A live music festival at night with lights blaring out over a sea of people.

Don't stop the music

Music festivals are big business, with over US$5.5b generated by the industry in 2019. Billions of people attend them each year, but what exactly are the economics behind them?

Imagine turning your Spotify ($SPOT) top listens into a music festival. You don’t have to imagine the poster, see yours here. Go on, we’ll wait. Now you’re looking at it, how much would you pay to go to such a gig? Maybe you’re an indie darling and those artists would be fairly low cost, but the reality is that festivals aren’t cheap. 

Music festivals have come a long way from being a place for counterculture. Just look at Glastonbury, which began as a gathering of 1,500 free-loving people where tickets cost just £1 and included free milk. It is now one of the largest music festivals in the world, hosting the likes of Rolling Stones, David Bowie and Beyoncé and costing over £250 to attend. With no free milk. 

So despite a near 25,000% increase in price, are music festivals still worth it? According to economist Alan Krueger, you’re actually getting a bargain. This is because concert ticket prices for solo artists have also exploded.

Even just this year, acts like Lady Gaga and Harry Styles are on world tours with tickets often in excess of US$100. There’s been a 38% increase in ticket sales since 2019, benefitting listed entertainment companies like Live Nation Entertainment ($LVNY) and Eventbrite ($EB). There used to be more companies like Ticketmaster and SFX Entertainment, the brand behind EDM festival Tomorrowland. But both have been acquired by Live Nation Entertainment in the last decade.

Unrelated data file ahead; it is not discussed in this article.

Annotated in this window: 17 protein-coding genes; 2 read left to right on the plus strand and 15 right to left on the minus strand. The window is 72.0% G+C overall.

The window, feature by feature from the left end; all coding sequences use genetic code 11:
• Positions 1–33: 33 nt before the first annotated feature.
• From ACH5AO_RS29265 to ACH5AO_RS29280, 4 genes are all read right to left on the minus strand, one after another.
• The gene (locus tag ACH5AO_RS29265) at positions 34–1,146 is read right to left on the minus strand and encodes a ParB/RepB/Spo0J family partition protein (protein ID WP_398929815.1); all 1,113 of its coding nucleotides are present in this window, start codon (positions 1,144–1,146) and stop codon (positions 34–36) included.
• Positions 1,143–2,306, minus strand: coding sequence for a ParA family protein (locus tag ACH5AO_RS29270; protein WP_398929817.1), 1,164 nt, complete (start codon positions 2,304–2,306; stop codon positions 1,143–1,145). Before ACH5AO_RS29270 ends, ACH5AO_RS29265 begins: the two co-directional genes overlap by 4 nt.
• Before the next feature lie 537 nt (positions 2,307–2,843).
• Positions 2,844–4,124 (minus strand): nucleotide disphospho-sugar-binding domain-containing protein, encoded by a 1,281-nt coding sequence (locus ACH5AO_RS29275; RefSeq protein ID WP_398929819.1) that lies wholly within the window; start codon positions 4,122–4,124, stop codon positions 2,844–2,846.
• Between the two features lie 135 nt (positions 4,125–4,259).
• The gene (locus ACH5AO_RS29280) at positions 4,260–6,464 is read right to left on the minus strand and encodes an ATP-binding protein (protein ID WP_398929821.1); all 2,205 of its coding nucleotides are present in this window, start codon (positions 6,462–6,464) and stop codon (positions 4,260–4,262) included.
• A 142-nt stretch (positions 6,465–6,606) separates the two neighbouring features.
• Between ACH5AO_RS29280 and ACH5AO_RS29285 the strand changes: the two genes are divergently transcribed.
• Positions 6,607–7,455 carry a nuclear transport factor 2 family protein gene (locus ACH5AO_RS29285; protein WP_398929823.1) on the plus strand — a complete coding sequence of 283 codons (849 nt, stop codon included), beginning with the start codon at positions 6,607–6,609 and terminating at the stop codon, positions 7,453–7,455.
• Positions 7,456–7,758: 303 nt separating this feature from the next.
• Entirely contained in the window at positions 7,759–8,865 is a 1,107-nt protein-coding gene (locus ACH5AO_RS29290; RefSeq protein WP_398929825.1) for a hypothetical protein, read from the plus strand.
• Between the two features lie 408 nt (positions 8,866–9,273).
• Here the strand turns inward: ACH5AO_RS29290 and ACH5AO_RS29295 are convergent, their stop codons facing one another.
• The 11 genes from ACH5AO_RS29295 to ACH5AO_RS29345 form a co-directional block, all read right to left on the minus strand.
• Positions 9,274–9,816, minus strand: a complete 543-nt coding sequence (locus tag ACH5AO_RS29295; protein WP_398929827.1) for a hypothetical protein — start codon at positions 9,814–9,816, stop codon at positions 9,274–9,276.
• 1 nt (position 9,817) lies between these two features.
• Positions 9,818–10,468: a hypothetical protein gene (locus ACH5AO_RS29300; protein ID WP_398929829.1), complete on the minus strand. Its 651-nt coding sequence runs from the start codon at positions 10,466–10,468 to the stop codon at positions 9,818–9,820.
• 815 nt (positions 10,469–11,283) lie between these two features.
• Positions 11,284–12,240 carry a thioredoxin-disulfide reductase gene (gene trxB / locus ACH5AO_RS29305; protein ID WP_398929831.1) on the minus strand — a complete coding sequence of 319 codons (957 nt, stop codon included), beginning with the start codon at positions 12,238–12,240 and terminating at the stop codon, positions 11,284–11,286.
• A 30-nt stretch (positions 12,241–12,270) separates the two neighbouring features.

Back to ticket prices, the reason why music festival prices can be cheaper is because artists can share the costs, and with multiple acts across the stage it’s an elegant way to improve the productivity of performers. But this doesn’t mean festivals are cash cows. Costs have risen massively over time, particularly with increased logistical challenges. On top of that you have artists' fees. Ariana Grande charged $8m to perform at Coachella in 2019, a fee equivalent to over 18k tickets. 

So how much would your Spotify festival cost? Well, hopefully you get a corporate sponsor like Coca-Cola ($KO) and American Express ($AXP) – they’ve been known to sponsor festivals. But maybe you don’t even need a top performing artist. Maybe all you need is to present a new experience, which is exactly what consumers are looking for

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